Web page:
Man Utd must cut losses with Pogba to avoid another substandard season
It goes without saying that the 2019-20 campaign will be a huge challenge for Manchester United and Ole Gunnar Solskjaer. With plenty of headaches to solve and lots of restructuring to take place, perhaps this is the best time for United to cut their losses with Paul Pogba and move on.
At first glance, understandably, the thought of Pogba’s departure may seem like it’ll just further weaken an already lacklustre squad. But a closer inspection of what the French World Cup winner has produced over the past three seasons since his return to the red side of Manchester paints a very different picture.
It would be wrong to say that he hasn’t had his moments in a United shirt, with his brace in the Manchester derby win over City in their 2017-18 league clash at the Etihad being one of the few highlights of his second stint at Old Trafford. However, those displays have been more of an exception as opposed to the norm, with Pogba struggling for consistency as his team’s talisman and the club’s record £89 million signing.
Perhaps the burden of expectation to perform in a struggling team desperate to return to their glory days meant that he was always destined for failure. Granted that he’s been successful with Juventus and France, but was he the main man in either of those sides? Simply put, no. Juventus are likely to continue their almost decade-long Serie A domination, while France are probably beginning a cycle of supremacy in internationals with a galaxy of stars at their disposals.
Not being able to fulfill the role of a talisman or a few underwhelming performances in isolation could have been accepted by the United hierarchy, but when a player begins to consistently undermine any club – let alone one of the biggest in the world – while being inconsistent on the pitch, there should only be one outcome. Pogba through his agent has already undermined two managers in his three years at the club and who knows what can of worms he’ll open with another year at United.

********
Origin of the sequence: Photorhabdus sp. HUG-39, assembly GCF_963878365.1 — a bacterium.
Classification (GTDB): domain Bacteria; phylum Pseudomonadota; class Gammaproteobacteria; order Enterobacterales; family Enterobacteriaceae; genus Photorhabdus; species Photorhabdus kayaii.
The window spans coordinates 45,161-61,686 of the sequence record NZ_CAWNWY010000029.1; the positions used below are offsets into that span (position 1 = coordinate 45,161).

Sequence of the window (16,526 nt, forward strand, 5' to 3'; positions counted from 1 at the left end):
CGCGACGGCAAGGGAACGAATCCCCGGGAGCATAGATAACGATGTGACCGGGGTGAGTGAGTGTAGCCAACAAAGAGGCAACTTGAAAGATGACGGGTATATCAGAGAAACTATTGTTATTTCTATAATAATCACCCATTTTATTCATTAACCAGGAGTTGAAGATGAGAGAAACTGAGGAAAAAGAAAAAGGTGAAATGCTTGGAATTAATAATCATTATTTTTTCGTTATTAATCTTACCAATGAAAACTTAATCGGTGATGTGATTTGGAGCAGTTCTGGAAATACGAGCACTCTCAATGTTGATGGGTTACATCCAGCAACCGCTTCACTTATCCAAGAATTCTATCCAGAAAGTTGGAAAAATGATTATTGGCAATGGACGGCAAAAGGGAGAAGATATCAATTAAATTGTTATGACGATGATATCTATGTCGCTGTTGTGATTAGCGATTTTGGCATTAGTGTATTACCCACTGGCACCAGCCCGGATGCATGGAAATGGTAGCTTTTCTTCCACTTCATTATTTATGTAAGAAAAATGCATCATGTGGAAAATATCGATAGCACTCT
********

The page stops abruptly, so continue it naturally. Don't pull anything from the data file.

Paul Pogba during a Premier League match against Chelsea
United legend and one of the club’s most exemplary captains, Roy Keane was infamously ushered out the door by Sir Alex Ferguson when the Scotsman deemed that the negatives the Irishman brought to the team had started to far outweigh the positives. Needless to say, if United can cope with Keane, a seven-time Premier League champion’s departure and manage to still thrive; contemplating life without Pogba shouldn’t give them many sleepless nights.
After all, it’s not like today’s United are the juggernaut that one associates with the side which Keane was a part of. The United team that Pogba’s been a part of has been closer to sixth than the league summit. In his three seasons with United, the Red Devils have finished sixth twice, second once and won the League Cup as well as the Europa League.
Is that a fair return from the club’s record signing? Maybe. But as alluded to when a player continuously undermines his manager through interviews and their agents, it’s time to cut losses, lest we forget it was Sir Alex who built his dynasty at the club on the principle of no player being bigger than the manager. A lot of United’s problems in the past few years can even be traced back to their abandonment of these very same principles.
Jose Mourinho instructs Paul Pogba during a Premier League match
For all of Jose Mourinho’s faults, identifying Pogba as a ‘virus’ and his concerns for the effects he has on the team wasn’t one of them. Add to that, his agent Mino Raiola – a person Sir Alex once called a shitbag – and suddenly United find themselves in this unholy union that’s clouded with constant speculation of divorce, which is fueled further by the player and agent alike.
United for their part have been firm on their position of the player being not for sale. An offer that helps them recuperate most of their money though will be hard to turn down. Having said that, who in Europe can afford to have a mercurial and high-maintenance talent like Pogba in the team? Juventus are already stocked heavily in the midfield area and Real Madrid need to sell players to generate funds before even thinking of a bid.
What happens next, of course, is anybody’s guess but the one certainty that comes with the 26-year-old Frenchman is speculation. And destabilizing speculation that can affect team harmony is precisely what United must do without heading into another big season.
Words: Andre Pitts